IFN515 – Fundamentals of Business Process Management
WEEK ONE: Dubious foundations with a glib approach
The most conspicuous absence in the introductory lecture and readings has been any mention of enterprise architecture as the overarching strategic discipline in process modelling, implementation, and management.
Instead we are presented with a standalone conception rooted in the work of the late Michael Hammer (13 April 1948 – 3 Sept 2008), whose 1990 Harvard Business Review essay ‘Reengineering Work: Don’t Automate, Obliterate’ is an ode to ‘Chainsaw’ Al Dunlap, the Wall Street buccaneers that adored him, and ultimately to the ascendant plutocratic orthodoxy that has manipulated economic policy in the USA since the 1980s.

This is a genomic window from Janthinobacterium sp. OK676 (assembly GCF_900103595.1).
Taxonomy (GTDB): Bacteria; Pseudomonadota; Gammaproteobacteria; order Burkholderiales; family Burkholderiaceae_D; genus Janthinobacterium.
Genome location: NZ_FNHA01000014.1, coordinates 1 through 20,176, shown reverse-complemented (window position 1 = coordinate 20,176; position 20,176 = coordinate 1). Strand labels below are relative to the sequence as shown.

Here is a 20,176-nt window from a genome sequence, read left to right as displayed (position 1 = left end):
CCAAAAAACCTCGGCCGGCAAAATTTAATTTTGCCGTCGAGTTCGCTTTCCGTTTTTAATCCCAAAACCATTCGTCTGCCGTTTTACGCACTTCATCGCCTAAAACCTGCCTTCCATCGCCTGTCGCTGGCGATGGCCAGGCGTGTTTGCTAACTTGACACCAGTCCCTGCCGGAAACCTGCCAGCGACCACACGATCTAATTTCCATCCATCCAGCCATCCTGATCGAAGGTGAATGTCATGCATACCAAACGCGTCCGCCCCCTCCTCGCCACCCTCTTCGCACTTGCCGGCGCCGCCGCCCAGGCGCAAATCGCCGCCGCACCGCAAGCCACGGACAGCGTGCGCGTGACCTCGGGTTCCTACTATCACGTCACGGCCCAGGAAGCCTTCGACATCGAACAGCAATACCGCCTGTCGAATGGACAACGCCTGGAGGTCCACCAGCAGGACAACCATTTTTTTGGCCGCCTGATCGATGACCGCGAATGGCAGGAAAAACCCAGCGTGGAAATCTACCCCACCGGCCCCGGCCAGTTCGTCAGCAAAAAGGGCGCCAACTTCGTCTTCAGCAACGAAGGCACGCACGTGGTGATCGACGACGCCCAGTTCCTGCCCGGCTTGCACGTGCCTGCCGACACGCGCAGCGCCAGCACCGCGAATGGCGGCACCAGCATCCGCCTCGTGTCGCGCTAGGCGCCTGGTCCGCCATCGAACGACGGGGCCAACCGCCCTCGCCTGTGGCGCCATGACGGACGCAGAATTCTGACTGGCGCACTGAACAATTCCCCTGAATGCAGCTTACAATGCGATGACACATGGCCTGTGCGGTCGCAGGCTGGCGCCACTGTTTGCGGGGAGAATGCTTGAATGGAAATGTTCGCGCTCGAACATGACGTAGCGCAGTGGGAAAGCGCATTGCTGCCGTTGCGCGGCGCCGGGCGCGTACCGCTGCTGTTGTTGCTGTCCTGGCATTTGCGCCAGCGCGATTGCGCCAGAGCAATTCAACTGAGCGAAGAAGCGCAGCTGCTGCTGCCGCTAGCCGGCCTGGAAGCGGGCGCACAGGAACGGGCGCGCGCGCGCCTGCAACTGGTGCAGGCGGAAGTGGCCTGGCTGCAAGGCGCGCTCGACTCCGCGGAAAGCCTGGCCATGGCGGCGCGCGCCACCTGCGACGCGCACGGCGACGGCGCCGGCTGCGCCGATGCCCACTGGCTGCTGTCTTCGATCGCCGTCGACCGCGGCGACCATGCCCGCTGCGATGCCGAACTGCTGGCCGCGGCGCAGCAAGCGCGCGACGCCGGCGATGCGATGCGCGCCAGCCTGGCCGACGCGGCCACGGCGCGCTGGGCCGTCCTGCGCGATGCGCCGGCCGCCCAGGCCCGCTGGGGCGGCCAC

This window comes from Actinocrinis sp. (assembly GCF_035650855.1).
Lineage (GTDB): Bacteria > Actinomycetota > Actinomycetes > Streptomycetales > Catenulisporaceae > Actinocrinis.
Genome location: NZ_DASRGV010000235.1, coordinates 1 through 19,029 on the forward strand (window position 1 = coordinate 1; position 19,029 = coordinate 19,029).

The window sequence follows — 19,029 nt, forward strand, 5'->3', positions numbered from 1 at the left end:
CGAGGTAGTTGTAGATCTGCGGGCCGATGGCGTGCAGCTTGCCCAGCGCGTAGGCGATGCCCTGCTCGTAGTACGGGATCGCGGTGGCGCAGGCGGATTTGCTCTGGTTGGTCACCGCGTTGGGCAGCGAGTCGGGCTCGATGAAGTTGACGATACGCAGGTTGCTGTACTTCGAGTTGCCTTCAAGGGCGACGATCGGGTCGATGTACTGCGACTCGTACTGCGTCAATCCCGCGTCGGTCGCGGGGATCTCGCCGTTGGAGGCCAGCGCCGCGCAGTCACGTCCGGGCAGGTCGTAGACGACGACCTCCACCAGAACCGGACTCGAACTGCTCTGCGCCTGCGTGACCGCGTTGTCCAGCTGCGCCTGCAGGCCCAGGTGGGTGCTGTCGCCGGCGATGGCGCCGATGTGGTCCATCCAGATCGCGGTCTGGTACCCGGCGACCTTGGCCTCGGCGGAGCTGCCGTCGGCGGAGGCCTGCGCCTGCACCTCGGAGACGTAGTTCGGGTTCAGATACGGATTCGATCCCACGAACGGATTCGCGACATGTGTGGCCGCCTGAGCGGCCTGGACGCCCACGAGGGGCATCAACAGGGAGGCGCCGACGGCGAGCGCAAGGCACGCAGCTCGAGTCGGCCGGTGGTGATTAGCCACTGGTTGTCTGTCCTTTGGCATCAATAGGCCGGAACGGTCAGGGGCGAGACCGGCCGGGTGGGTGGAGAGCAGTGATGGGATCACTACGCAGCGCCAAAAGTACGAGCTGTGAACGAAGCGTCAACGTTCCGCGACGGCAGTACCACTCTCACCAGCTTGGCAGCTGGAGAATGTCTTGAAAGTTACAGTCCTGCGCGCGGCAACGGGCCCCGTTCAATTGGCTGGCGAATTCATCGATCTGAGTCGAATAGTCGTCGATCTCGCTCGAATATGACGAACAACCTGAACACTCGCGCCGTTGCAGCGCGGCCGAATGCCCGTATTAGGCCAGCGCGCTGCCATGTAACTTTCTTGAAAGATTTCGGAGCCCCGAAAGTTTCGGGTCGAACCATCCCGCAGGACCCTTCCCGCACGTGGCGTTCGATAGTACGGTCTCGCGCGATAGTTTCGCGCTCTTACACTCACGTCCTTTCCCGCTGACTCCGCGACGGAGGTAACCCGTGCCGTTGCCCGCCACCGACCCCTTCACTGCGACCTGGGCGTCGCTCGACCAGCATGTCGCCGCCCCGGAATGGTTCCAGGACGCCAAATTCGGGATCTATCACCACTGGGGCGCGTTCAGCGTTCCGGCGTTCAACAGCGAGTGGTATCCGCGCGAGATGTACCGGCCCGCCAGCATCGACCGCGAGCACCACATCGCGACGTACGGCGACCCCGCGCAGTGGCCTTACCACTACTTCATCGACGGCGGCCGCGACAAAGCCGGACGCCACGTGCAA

Hammer’s thrust appeared to be quite rational: re-align business processes with customers to create greater value by cutting waste, flattening hierarchies, reducing human interventions, and ultimately getting rid of jobs through the automation his headline seemed to steer clear of.
No doubt American corporations couldn’t compete possessing bloated management structures and dated processes against the sharp and hive-like Japanese corporations which treated all employees as dehumanised worker ants.
But as has been remarked so often elsewhere, most notably by Henry Mintzberg, this kind of management ‘rationalisation’ really only led to dehumanisation and some short-term turnarounds that weren’t longitudinally recognised as competitive advantage for lack of strategic vision.